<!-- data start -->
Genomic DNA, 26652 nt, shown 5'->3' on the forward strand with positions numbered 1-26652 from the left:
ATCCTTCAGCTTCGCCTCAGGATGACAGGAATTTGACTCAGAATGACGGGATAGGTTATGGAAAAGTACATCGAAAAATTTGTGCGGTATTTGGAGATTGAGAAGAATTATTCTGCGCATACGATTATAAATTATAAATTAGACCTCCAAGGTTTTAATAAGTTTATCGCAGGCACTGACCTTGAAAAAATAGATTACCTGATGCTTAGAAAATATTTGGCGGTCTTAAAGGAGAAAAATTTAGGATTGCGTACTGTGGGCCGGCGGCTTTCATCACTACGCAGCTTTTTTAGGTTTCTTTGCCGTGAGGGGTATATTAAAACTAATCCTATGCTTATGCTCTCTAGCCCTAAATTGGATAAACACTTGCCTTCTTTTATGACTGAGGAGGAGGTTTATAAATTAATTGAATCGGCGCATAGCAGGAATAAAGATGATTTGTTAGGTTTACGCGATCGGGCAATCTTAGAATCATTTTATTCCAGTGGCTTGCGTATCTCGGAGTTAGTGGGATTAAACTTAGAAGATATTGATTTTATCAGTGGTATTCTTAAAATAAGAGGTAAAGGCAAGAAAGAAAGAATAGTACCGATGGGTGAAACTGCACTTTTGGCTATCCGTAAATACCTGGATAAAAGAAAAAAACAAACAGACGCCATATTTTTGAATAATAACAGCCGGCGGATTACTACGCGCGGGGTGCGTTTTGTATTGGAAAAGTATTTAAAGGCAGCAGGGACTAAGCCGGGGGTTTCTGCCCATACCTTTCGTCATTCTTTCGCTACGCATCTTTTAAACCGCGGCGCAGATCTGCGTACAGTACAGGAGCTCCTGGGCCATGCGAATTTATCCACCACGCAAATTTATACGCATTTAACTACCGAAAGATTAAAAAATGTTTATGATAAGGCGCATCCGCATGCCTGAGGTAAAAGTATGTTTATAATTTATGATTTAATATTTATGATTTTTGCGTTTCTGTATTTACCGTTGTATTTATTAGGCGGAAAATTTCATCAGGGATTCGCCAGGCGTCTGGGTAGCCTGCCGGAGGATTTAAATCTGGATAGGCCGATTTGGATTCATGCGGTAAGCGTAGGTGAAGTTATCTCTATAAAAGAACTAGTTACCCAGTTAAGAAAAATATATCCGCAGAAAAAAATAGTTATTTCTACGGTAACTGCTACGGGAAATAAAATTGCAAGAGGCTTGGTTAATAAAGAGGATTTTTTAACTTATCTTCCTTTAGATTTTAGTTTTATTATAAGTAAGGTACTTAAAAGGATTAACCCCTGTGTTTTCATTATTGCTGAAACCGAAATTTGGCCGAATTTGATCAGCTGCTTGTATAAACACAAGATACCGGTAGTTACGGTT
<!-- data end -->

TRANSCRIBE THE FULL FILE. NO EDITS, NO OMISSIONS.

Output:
Genomic DNA, 26652 nt, shown 5'->3' on the forward strand with positions numbered 1-26652 from the left:
ATCCTTCAGCTTCGCCTCAGGATGACAGGAATTTGACTCAGAATGACGGGATAGGTTATGGAAAAGTACATCGAAAAATTTGTGCGGTATTTGGAGATTGAGAAGAATTATTCTGCGCATACGATTATAAATTATAAATTAGACCTCCAAGGTTTTAATAAGTTTATCGCAGGCACTGACCTTGAAAAAATAGATTACCTGATGCTTAGAAAATATTTGGCGGTCTTAAAGGAGAAAAATTTAGGATTGCGTACTGTGGGCCGGCGGCTTTCATCACTACGCAGCTTTTTTAGGTTTCTTTGCCGTGAGGGGTATATTAAAACTAATCCTATGCTTATGCTCTCTAGCCCTAAATTGGATAAACACTTGCCTTCTTTTATGACTGAGGAGGAGGTTTATAAATTAATTGAATCGGCGCATAGCAGGAATAAAGATGATTTGTTAGGTTTACGCGATCGGGCAATCTTAGAATCATTTTATTCCAGTGGCTTGCGTATCTCGGAGTTAGTGGGATTAAACTTAGAAGATATTGATTTTATCAGTGGTATTCTTAAAATAAGAGGTAAAGGCAAGAAAGAAAGAATAGTACCGATGGGTGAAACTGCACTTTTGGCTATCCGTAAATACCTGGATAAAAGAAAAAAACAAACAGACGCCATATTTTTGAATAATAACAGCCGGCGGATTACTACGCGCGGGGTGCGTTTTGTATTGGAAAAGTATTTAAAGGCAGCAGGGACTAAGCCGGGGGTTTCTGCCCATACCTTTCGTCATTCTTTCGCTACGCATCTTTTAAACCGCGGCGCAGATCTGCGTACAGTACAGGAGCTCCTGGGCCATGCGAATTTATCCACCACGCAAATTTATACGCATTTAACTACCGAAAGATTAAAAAATGTTTATGATAAGGCGCATCCGCATGCCTGAGGTAAAAGTATGTTTATAATTTATGATTTAATATTTATGATTTTTGCGTTTCTGTATTTACCGTTGTATTTATTAGGCGGAAAATTTCATCAGGGATTCGCCAGGCGTCTGGGTAGCCTGCCGGAGGATTTAAATCTGGATAGGCCGATTTGGATTCATGCGGTAAGCGTAGGTGAAGTTATCTCTATAAAAGAACTAGTTACCCAGTTAAGAAAAATATATCCGCAGAAAAAAATAGTTATTTCTACGGTAACTGCTACGGGAAATAAAATTGCAAGAGGCTTGGTTAATAAAGAGGATTTTTTAACTTATCTTCCTTTAGATTTTAGTTTTATTATAAGTAAGGTACTTAAAAGGATTAACCCCTGTGTTTTCATTATTGCTGAAACCGAAATTTGGCCGAATTTGATCAGCTGCTTGTATAAACACAAGATACCGGTAGTTACGGTT